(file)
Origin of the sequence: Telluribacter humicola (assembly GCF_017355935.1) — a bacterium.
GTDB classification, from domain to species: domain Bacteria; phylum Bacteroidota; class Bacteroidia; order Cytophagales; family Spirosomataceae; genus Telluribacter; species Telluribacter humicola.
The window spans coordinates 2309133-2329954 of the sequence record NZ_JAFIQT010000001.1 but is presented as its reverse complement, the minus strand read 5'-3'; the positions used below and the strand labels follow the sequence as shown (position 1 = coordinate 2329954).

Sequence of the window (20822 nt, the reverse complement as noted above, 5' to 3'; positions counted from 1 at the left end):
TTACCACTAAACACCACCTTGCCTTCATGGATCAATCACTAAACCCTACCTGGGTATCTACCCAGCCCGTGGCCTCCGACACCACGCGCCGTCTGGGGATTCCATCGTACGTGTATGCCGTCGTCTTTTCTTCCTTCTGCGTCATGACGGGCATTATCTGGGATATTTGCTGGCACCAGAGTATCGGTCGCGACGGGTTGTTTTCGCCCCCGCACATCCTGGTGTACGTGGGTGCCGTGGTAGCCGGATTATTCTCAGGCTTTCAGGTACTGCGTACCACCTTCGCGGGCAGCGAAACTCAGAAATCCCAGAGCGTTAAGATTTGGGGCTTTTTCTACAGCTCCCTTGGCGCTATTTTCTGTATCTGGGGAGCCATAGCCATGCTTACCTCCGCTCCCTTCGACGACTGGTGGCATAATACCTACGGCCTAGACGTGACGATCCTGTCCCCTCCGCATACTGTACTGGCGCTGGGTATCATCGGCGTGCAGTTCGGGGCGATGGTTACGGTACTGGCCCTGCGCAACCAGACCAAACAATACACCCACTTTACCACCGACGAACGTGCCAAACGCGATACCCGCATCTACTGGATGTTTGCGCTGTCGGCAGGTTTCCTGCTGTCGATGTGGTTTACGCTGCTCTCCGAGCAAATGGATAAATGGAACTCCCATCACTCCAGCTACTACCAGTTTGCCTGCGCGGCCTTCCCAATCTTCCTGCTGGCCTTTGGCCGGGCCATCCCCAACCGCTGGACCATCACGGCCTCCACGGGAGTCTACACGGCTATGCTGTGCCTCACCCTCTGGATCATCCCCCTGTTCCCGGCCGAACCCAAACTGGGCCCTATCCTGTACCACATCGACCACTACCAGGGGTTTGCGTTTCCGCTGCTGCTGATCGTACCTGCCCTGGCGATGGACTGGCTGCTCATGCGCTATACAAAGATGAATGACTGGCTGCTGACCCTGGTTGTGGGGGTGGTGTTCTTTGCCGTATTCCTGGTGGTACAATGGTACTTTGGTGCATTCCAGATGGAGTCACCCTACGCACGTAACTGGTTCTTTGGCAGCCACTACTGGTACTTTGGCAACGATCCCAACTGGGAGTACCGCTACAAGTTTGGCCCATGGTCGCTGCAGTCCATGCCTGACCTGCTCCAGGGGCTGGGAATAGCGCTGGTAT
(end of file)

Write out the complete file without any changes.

Origin of the sequence: Telluribacter humicola (assembly GCF_017355935.1) — a bacterium.
GTDB classification, from domain to species: domain Bacteria; phylum Bacteroidota; class Bacteroidia; order Cytophagales; family Spirosomataceae; genus Telluribacter; species Telluribacter humicola.
The window spans coordinates 2309133-2329954 of the sequence record NZ_JAFIQT010000001.1 but is presented as its reverse complement, the minus strand read 5'-3'; the positions used below and the strand labels follow the sequence as shown (position 1 = coordinate 2329954).

Sequence of the window (20822 nt, the reverse complement as noted above, 5' to 3'; positions counted from 1 at the left end):
TTACCACTAAACACCACCTTGCCTTCATGGATCAATCACTAAACCCTACCTGGGTATCTACCCAGCCCGTGGCCTCCGACACCACGCGCCGTCTGGGGATTCCATCGTACGTGTATGCCGTCGTCTTTTCTTCCTTCTGCGTCATGACGGGCATTATCTGGGATATTTGCTGGCACCAGAGTATCGGTCGCGACGGGTTGTTTTCGCCCCCGCACATCCTGGTGTACGTGGGTGCCGTGGTAGCCGGATTATTCTCAGGCTTTCAGGTACTGCGTACCACCTTCGCGGGCAGCGAAACTCAGAAATCCCAGAGCGTTAAGATTTGGGGCTTTTTCTACAGCTCCCTTGGCGCTATTTTCTGTATCTGGGGAGCCATAGCCATGCTTACCTCCGCTCCCTTCGACGACTGGTGGCATAATACCTACGGCCTAGACGTGACGATCCTGTCCCCTCCGCATACTGTACTGGCGCTGGGTATCATCGGCGTGCAGTTCGGGGCGATGGTTACGGTACTGGCCCTGCGCAACCAGACCAAACAATACACCCACTTTACCACCGACGAACGTGCCAAACGCGATACCCGCATCTACTGGATGTTTGCGCTGTCGGCAGGTTTCCTGCTGTCGATGTGGTTTACGCTGCTCTCCGAGCAAATGGATAAATGGAACTCCCATCACTCCAGCTACTACCAGTTTGCCTGCGCGGCCTTCCCAATCTTCCTGCTGGCCTTTGGCCGGGCCATCCCCAACCGCTGGACCATCACGGCCTCCACGGGAGTCTACACGGCTATGCTGTGCCTCACCCTCTGGATCATCCCCCTGTTCCCGGCCGAACCCAAACTGGGCCCTATCCTGTACCACATCGACCACTACCAGGGGTTTGCGTTTCCGCTGCTGCTGATCGTACCTGCCCTGGCGATGGACTGGCTGCTCATGCGCTATACAAAGATGAATGACTGGCTGCTGACCCTGGTTGTGGGGGTGGTGTTCTTTGCCGTATTCCTGGTGGTACAATGGTACTTTGGTGCATTCCAGATGGAGTCACCCTACGCACGTAACTGGTTCTTTGGCAGCCACTACTGGTACTTTGGCAACGATCCCAACTGGGAGTACCGCTACAAGTTTGGCCCATGGTCGCTGCAGTCCATGCCTGACCTGCTCCAGGGGCTGGGAATAGCGCTGGTAT